The TSA would not comment to media on pending litigation.

Journalists’ group considers dropping Helen Thomas award

Helen Thomas’ decision to take her disparagement of Zionists from off the cuff (last May) to on the record (last month) has led a journalists’ group to consider dropping her name from a lifetime achievement award.

The Society of Professional Journalists is revisiting its decision last summer not to change the name of its Helen Thomas Lifetime Achievement Award after Thomas, 90, told an Arab-American group in Dearborn, Mich., last month that Congress, the White House, Hollywood and Wall Street “are owned by the Zionists.”

Thomas, a 67-year-veteran of Washington reporting, resigned from her job as a columnist at Hearst last June after remarking to a video blogger that Jews “should get the hell out of Palestine” and “go home” to Poland, Germany and the United States. She later apologized, but her remarks in Michigan on Dec. 2 have raised fresh concerns about the sincerity of the apology.

“Ms. Thomas’ most recent remarks led to calls for a reconsideration of the issue by the executive board,” said Hagit Limor, president of the Society of Professional Journalists and an investigative journalist for WCPO-TV in Cincinnati.

The decision will be considered Jan. 8 at a meeting of the society’s executive committee. Ahead of the meeting, the society posted on its online magazine Quill what it said were two typical letters—one for renaming the award and one against.

Limor said the society, which advocates for press freedoms and promotes high-quality journalism through scholarships and awards, had been in touch with Thomas.

A message left at Thomas’ home by JTA was not returned.

Her website, helenthomas.org, still leads with her statement of regret, saying her remarks at the time “do not reflect my heart-felt belief that peace will come to the Middle East only when all parties recognize the need for mutual respect and tolerance.”

After her June remarks to blogger Rabbi David Nesenoff, the society considered calls from members and some Jewish groups to rename its Helen Thomas Award for Lifetime Achievement but decided against it, noting her apology and the off-the-cuff nature of the remarks, an official with the organization told JTA.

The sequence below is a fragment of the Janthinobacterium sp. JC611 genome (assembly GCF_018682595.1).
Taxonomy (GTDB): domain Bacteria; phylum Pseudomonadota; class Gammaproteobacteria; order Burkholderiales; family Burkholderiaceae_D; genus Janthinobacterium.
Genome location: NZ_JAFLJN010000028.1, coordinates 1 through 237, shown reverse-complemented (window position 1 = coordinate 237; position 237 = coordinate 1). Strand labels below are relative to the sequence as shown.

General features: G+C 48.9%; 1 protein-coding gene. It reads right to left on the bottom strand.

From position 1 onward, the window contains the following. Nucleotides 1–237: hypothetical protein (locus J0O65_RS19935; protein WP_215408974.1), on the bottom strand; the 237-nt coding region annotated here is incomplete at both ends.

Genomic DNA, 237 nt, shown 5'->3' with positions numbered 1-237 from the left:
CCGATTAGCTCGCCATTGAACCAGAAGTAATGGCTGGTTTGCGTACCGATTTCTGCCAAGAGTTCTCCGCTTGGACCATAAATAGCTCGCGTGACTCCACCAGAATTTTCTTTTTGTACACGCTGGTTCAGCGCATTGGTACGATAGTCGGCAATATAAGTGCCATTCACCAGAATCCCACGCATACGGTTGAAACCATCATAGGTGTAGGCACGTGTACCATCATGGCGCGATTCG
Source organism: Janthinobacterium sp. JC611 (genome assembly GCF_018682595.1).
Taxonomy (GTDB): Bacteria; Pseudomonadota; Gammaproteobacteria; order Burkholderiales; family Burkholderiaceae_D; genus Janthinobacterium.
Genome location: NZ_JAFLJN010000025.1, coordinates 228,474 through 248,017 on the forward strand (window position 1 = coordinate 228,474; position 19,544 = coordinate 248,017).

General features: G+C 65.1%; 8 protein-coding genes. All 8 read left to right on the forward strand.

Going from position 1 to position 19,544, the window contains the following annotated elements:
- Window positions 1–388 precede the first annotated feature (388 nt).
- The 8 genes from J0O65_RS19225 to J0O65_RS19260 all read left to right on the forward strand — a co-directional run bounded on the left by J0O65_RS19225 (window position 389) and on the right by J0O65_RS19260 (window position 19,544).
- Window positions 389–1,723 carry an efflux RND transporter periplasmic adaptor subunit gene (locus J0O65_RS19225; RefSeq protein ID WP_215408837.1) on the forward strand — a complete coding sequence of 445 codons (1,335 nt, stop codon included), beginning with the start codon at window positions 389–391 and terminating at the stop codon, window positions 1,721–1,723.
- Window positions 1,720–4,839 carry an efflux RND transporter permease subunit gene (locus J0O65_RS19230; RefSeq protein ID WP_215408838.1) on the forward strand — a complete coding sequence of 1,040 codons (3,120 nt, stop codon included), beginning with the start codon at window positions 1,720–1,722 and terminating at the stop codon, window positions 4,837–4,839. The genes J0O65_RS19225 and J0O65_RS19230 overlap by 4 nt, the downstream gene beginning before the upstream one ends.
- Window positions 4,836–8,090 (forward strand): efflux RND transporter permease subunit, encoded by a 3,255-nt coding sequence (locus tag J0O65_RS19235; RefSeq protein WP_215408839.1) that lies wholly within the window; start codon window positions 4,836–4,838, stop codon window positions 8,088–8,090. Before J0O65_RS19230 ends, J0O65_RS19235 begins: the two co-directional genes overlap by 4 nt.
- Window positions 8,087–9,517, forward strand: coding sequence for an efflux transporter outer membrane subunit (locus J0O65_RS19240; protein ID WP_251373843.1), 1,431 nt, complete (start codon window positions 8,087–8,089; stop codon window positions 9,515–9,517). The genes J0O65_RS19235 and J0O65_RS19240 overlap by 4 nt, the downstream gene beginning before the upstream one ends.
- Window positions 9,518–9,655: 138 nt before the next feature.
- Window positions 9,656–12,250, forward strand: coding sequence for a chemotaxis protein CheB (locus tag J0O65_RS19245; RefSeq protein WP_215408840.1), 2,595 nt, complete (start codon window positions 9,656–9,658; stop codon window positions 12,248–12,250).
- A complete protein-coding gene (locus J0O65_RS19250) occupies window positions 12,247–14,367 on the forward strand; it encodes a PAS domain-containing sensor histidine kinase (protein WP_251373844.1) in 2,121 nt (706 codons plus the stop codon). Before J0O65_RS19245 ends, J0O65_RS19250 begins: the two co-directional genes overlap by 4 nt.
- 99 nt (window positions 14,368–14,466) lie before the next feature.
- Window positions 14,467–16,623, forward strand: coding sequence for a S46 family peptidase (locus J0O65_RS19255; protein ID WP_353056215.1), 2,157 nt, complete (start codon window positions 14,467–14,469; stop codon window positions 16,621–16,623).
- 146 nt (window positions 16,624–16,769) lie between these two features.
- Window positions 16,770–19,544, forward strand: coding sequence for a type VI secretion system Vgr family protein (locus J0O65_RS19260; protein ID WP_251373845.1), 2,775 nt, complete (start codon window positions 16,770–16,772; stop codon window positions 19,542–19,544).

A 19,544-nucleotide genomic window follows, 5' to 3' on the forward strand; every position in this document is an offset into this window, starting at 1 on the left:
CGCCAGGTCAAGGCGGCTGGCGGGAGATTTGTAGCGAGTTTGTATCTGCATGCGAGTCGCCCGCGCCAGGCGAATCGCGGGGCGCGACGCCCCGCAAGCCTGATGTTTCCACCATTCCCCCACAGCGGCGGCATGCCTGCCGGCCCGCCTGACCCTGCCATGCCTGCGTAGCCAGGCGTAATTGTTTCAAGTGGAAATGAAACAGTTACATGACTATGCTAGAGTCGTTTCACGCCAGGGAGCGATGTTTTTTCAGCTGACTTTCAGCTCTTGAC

That changed a few weeks ago with her speech in Dearborn, where Thomas grew up.

“We are owned by the propagandists against the Arabs. There’s no question about that,” Thomas told the Arab Detroit group. “Congress, the White House and Hollywood, Wall Street, are owned by the Zionists. No question in my opinion. They put their money where their mouth is.”

Wayne State University, her alma mater, immediately withdrew its Helen Thomas Spirit of Diversity in the Media Award. Under deluge again, the Society for Professional Journalists said it would reconsider.

“This episode was a sad final chapter to an otherwise illustrious career as a trailblazer for women and minorities in journalism,” Abraham Foxman, the Anti-Defamation League’s national director, wrote in the online letter to Quill seeking to rename the award. “Unlike her first off-the-cuff remarks into a camera, Thomas’ comments were carefully thought out and reveal a person who is deeply infected with anti-Semitism.”

Thomas, born to Lebanese immigrants, for decades was the White House correspondent for the United Press International wire service. She was among the first female journalists in Washington to break out of the traditional first lady coverage, scoring newsmaking interviews with Presidents Johnson through Clinton. When she left UPI to become a columnist for Hearst, she emerged as one of the first and sharpest critics of the Iraq war.

Wayne State’s decision was the right one, Foxman said in his letter, and “it should no longer be considered an honor to receive an award bearing her name.”

Countering was Lloyd Weston, a retired publisher and editor.

“The same First Amendment that protects my right to be a Jew and a Zionist in America protects Helen Thomas’ right to express her opinion of Jews and Zionists, no matter what that opinion may be,” said Weston, a Wayne State alumni who said his professors were likely “turning in their graves” at the university’s decision to rescind the honor.

The Society for Professional Journalists, established in 1909, granted Thomas its first lifetime achievement honor in 2000, and pledged to name subsequent awards for her. It has been awarded nine times since its debut. The award has no cash value.

On Saturday, the society’s executive committee could decide to rename the lifetime achievement award or not, or it could refer the matter to the full board, an official said.

Backlash Threat